One of the elder women, perhaps the mother in law, calls her out by saying that why did she have to punish the child for something so trivial. Another relative, a man, seconds this lady. Apparently, as another lady chimes in, it’s just 10 rupees he took from the purse. Not like he stole from the neighbours. And the ultimate slap in the face, as I see it, the husband telling her that the money stolen is his after all – being the breadwinner. “Not like he stole your father’s money”, he tell his wife.
Are we condoning this language and message now? So while other children in the family watch this unfold, is this how we would talk in front of them? Is this actually an acceptable family dinner situation that it was considered even halfway ‘normal’ to be highlighted in the video? How can we talk of a ‘tough mom’ when she is serving dinner while the family sits like royalty and she is demeaned and spoken to rudely by everyone? The husband till date considers money as ‘his’?? So a housewife aka tough mom is basically worthless as per the ad because it’s not her money so why make a fuss, right?
Words spewed by another elder woman – “She’s from a low level family. Uncultured. Haven’t your parents taught you anything?” By this time for sure my blood was boiling. Is this ad for real?
Are we not realising the message we are giving out when she depict women in this manner? When we are daily and constantly fighting for women to support each other and raise each other up, we show this? Talk about teaching the children how women are treated. Talk about the message the young boy receives when he sees his mother take this abuse silently and learning how a father talks to his wife. Parenting at its worst.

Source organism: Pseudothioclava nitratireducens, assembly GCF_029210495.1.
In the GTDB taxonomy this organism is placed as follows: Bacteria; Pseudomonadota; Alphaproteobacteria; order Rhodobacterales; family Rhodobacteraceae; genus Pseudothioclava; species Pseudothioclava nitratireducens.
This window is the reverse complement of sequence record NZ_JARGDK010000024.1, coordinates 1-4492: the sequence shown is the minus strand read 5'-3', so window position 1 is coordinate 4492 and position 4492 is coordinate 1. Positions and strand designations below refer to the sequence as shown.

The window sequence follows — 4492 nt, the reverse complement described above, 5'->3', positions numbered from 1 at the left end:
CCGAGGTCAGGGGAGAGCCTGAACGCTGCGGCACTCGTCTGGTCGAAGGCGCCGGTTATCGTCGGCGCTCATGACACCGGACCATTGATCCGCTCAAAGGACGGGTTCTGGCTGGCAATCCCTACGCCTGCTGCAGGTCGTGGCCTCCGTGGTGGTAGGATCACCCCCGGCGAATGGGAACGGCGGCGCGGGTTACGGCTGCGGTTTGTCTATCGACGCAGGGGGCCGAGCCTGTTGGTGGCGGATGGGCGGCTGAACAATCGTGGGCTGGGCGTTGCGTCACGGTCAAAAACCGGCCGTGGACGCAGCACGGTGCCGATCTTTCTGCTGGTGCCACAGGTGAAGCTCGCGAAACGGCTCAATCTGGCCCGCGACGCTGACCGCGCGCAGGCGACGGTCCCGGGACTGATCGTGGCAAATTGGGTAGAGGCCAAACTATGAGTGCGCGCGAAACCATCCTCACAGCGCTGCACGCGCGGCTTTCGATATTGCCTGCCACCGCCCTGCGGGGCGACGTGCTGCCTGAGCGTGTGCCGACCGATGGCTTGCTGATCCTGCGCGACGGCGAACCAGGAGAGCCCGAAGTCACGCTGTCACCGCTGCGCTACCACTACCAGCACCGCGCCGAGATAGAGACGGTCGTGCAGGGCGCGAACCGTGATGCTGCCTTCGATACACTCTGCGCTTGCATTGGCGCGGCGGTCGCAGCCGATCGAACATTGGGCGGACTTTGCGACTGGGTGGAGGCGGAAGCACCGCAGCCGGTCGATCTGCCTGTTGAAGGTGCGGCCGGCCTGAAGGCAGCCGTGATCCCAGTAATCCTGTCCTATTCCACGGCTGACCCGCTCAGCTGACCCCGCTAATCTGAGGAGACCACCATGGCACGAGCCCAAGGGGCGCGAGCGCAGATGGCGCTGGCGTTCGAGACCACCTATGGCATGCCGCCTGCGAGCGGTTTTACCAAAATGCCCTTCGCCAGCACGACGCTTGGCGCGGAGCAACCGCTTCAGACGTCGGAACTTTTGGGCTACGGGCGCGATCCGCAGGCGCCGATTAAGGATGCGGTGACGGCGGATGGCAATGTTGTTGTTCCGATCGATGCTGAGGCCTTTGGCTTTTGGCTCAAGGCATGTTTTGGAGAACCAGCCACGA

Do we need to shame a child in front of everyone? Why can’t we praise openly and criticise in private? This is why children in severe situations do not speak out. As the underlying theme in families in the name of parenting is to SHAME. We don’t talk. We don’t listen to the child. Or guide about consequences. We instead choose to comment, degrade, insult and use guilt as a side dish.
Some people might not agree to the above and think that the video shows a ‘tough’ mom who is listening silently to all this and thus teaching her child ‘tolerance’ and not to speak up in front of elders. Which brings me to the next point.